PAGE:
But even in an ad-hoc fully remote environment there’s parity; everyone is in the same boat. Even if the tools are bad, at least everyone is using the same toolset. In a half-remote, half-office workplace that’s not necessarily so. In some cases, you see instances of remote teams using a set of tools for communications that the office ignores, since verbal conversations are working just fine.
Those conversations and quick check-ins that were advantages for a pure-office environment can turn into disadvantages fast in a 50/50 environment, because they represent conversations that are happening without other team members. If they aren’t documented, this works towards building an environment where half your team isn’t on the same page. Without intentionally making sure everyone communicates in the same way using the same tools, one hand doesn’t know what the other is doing.
Where Clipboard Health found a lot of success is by fully leaning into the remote environment, committing to the advantages and dumping practices that don’t make sense wherever possible. Where a meeting might be the best tool for an in-person environment, we found we could minimize them by using asynchronous tools. Confluence helps for keeping everyone on a project on the same page, and video-messaging tools like Loom let us record and send videos where a verbal explanation makes sense - in both cases, letting us avoid an endless stream of half-hour meetings while not losing anything in terms of communication. This lets our team members easily find information on their own time and schedule, which optimizes us for efficiency. Committing to remote and approaching it on its own terms with tools that make sense for the environment takes a bit of faith, but the pay-offs are huge.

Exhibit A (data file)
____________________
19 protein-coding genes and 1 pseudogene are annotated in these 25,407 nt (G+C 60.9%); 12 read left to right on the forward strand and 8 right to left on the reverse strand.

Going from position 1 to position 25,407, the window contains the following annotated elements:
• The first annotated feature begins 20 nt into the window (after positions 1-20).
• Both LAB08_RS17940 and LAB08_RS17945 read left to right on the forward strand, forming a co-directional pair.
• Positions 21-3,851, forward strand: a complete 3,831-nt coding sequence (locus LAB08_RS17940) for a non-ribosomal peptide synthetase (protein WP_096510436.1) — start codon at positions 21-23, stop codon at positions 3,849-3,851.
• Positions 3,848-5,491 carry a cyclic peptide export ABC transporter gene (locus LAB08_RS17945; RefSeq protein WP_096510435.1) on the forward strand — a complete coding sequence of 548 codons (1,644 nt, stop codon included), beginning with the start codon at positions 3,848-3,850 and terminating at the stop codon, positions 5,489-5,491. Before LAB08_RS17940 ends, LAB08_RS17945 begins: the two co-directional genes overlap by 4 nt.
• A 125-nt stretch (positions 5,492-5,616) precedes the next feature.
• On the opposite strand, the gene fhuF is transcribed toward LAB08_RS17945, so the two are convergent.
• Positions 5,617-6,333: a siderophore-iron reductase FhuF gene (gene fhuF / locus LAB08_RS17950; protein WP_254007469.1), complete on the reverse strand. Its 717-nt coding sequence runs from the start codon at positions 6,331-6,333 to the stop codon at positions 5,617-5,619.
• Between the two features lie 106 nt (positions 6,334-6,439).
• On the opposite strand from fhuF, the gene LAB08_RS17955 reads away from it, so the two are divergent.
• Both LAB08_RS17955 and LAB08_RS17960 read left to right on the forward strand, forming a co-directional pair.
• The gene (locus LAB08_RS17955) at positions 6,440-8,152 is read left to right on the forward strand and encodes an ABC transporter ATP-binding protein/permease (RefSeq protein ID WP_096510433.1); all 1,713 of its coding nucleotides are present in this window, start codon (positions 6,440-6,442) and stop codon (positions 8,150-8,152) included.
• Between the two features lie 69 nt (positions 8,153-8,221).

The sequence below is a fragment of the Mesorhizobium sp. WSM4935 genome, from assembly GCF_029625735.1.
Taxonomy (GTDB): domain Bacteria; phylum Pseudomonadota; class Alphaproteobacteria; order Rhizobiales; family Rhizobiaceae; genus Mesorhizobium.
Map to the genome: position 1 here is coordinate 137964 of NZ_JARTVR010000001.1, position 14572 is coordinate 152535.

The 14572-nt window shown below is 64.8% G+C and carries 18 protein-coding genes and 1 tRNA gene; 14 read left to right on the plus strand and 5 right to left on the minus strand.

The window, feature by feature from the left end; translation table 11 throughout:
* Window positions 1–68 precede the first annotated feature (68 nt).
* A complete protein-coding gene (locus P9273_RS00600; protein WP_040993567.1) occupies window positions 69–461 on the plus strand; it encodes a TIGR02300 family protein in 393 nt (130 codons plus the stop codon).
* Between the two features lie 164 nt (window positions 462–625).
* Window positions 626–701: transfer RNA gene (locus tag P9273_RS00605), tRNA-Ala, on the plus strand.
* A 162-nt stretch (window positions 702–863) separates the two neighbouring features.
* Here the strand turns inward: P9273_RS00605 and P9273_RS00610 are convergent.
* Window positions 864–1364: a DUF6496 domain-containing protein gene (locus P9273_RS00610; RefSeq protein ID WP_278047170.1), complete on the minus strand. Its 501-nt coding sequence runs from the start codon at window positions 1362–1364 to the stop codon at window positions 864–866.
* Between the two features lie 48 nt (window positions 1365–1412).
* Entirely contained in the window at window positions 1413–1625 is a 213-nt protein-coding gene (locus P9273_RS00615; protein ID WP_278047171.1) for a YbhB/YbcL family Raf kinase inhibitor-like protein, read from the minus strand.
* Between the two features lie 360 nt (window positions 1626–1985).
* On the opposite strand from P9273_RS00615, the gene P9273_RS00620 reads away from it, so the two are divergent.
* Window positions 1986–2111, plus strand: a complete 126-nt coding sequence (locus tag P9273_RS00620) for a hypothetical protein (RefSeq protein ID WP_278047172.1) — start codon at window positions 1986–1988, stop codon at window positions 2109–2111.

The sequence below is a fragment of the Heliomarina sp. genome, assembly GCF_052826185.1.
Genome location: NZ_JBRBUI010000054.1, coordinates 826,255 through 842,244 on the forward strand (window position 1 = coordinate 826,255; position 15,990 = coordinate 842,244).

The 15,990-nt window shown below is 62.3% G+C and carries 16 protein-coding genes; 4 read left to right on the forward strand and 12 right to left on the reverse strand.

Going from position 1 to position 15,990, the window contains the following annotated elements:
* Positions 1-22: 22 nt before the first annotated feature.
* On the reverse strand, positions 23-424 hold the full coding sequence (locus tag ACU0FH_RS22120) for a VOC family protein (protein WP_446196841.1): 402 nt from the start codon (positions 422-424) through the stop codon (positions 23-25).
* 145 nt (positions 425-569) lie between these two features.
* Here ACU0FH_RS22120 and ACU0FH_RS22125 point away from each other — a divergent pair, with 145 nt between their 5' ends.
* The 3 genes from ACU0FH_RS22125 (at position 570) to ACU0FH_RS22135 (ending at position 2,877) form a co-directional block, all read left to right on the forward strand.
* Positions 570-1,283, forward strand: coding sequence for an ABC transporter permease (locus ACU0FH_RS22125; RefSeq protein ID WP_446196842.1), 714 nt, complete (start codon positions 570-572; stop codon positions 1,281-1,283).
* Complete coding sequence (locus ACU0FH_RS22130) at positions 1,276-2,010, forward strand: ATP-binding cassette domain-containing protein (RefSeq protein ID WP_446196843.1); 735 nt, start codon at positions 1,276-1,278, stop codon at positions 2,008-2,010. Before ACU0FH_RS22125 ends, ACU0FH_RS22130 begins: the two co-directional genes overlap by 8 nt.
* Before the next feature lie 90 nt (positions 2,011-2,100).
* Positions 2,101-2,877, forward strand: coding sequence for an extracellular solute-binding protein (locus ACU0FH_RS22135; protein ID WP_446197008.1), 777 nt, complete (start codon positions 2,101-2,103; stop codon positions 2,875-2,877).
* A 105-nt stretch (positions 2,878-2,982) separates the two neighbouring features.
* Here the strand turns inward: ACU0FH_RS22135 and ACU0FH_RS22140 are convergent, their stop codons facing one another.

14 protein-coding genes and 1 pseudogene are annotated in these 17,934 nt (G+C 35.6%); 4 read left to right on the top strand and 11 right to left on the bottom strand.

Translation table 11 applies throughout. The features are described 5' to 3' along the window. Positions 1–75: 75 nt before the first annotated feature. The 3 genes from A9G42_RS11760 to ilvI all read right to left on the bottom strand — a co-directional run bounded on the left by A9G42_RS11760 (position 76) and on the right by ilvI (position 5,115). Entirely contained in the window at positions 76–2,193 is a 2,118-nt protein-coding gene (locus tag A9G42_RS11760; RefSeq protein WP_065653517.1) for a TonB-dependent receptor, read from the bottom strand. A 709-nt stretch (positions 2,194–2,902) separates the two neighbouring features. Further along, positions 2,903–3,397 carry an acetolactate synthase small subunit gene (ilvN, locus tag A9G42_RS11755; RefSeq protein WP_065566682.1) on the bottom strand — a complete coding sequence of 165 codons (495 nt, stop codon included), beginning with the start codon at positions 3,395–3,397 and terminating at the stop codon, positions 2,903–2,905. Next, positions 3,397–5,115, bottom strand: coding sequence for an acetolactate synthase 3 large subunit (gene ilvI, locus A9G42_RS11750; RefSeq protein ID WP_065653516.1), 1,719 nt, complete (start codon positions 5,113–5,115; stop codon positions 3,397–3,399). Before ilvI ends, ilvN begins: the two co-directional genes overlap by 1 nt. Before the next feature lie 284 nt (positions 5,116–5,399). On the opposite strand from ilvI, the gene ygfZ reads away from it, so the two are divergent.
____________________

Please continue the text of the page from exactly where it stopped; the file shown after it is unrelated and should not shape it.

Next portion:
Tiers of employees: the remote/in-person caste system
Imagine you have two team members, Dave and Bob; they are pretty much alike in all ways. They are about as good at their jobs as each other, about as funny and sociable as each other, and they look a lot alike. They are so similar, in fact, that the biggest difference between them is that one works in the office and the other is remote. So when a chance for a promotion comes up and it’s between Dave and Bob, who do you think gets it: Dave, who works in-office, or Bob, who works remote?
The reality in most half-and-half offices is that Dave has a huge advantage. He gets a lot of face-to-face time Bob doesn’t get. If there are conversations that happen in-office, Dave is there for them. Where Bob is wishing happy birthday on Slack, Dave is there cutting the cake. He’s more visible, he’s more known, and would be expected to “win” instead of Bob in any situation except one where the decision-makers are taking specific pains to be fair.
That’s the case even in the best case scenario, one where management isn’t intentionally building a tier system or intentionally showing bias towards in-person workers. But in some cases we’ve seen it’s worse than that. Before coming to Clipboard I spent some time working at the physical office of an online college where it wasn’t compulsory to spend any time in the office at all, but the option to work from the office was open to workers. And, just as you might expect, the people who took the time to come into the office were thought of as the go-getters, the people who were dedicated to the work. I more than once saw it be the tie-breaker in terms of promotion decisions between two people with similar measurable output. The office people were, to management, just a better sort of person.